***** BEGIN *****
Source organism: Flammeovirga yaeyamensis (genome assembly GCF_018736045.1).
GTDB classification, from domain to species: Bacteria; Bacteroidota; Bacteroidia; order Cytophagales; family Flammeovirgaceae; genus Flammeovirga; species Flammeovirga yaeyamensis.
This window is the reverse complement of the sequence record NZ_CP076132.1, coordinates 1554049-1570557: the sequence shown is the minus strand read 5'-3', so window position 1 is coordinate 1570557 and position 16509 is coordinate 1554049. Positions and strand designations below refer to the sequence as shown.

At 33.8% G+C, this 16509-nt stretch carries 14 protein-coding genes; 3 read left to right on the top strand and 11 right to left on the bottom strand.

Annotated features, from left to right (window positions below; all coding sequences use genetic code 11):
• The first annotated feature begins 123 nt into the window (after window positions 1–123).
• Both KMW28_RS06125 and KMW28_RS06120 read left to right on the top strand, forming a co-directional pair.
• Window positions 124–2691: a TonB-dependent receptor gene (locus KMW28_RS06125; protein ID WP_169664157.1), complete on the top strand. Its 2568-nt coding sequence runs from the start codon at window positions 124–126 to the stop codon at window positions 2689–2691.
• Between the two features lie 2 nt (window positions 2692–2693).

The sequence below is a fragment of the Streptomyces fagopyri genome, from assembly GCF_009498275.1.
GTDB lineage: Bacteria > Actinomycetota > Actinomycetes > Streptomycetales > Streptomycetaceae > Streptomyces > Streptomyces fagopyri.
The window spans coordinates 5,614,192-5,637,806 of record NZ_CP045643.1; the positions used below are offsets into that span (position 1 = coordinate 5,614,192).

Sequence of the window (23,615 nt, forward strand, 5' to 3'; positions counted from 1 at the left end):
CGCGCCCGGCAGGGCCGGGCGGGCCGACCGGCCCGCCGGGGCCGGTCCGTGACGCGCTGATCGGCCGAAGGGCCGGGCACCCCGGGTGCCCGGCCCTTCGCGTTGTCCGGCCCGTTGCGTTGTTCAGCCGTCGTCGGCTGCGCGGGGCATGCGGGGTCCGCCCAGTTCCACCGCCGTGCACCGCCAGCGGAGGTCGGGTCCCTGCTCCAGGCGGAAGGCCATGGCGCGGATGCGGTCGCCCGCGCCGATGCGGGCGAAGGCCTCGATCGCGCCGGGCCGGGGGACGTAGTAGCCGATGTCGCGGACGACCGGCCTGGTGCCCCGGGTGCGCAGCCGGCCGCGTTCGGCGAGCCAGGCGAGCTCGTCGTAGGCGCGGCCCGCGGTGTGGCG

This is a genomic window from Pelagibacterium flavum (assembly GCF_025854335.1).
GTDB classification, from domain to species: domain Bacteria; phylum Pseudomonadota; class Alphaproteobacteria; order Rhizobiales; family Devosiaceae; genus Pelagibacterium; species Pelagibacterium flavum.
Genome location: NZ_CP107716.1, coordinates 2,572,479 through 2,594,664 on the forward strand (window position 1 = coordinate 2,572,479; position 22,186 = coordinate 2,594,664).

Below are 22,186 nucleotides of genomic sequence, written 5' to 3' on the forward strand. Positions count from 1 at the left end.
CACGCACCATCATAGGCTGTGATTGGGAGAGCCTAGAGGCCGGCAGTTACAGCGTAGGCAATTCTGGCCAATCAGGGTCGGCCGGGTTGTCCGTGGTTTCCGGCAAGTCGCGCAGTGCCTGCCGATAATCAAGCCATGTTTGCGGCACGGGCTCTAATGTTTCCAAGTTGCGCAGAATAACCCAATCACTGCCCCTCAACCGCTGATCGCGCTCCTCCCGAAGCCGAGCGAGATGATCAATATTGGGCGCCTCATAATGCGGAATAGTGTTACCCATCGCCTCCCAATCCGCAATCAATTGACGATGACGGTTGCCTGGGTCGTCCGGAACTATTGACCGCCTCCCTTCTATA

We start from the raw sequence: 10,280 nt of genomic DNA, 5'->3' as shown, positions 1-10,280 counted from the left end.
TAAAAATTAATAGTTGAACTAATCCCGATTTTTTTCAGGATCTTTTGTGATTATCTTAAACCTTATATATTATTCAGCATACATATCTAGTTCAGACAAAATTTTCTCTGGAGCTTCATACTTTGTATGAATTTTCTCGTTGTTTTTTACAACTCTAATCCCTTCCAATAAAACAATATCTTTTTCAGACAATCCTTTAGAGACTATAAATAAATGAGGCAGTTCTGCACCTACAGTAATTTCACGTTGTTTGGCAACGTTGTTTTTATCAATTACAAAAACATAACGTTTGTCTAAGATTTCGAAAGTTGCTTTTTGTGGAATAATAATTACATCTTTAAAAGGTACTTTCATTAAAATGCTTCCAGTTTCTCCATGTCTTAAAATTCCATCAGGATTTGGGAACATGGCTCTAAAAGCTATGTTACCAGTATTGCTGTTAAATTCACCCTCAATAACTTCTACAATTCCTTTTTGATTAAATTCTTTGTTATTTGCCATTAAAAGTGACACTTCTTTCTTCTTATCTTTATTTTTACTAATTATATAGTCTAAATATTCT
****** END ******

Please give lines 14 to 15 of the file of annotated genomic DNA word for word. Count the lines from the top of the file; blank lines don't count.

CGCGCCCGGCAGGGCCGGGCGGGCCGACCGGCCCGCCGGGGCCGGTCCGTGACGCGCTGATCGGCCGAAGGGCCGGGCACCCCGGGTGCCCGGCCCTTCGCGTTGTCCGGCCCGTTGCGTTGTTCAGCCGTCGTCGGCTGCGCGGGGCATGCGGGGTCCGCCCAGTTCCACCGCCGTGCACCGCCAGCGGAGGTCGGGTCCCTGCTCCAGGCGGAAGGCCATGGCGCGGATGCGGTCGCCCGCGCCGATGCGGGCGAAGGCCTCGATCGCGCCGGGCCGGGGGACGTAGTAGCCGATGTCGCGGACGACCGGCCTGGTGCCCCGGGTGCGCAGCCGGCCGCGTTCGGCGAGCCAGGCGAGCTCGTCGTAGGCGCGGCCCGCGGTGTGGCG

This is a genomic window from Pelagibacterium flavum (assembly GCF_025854335.1).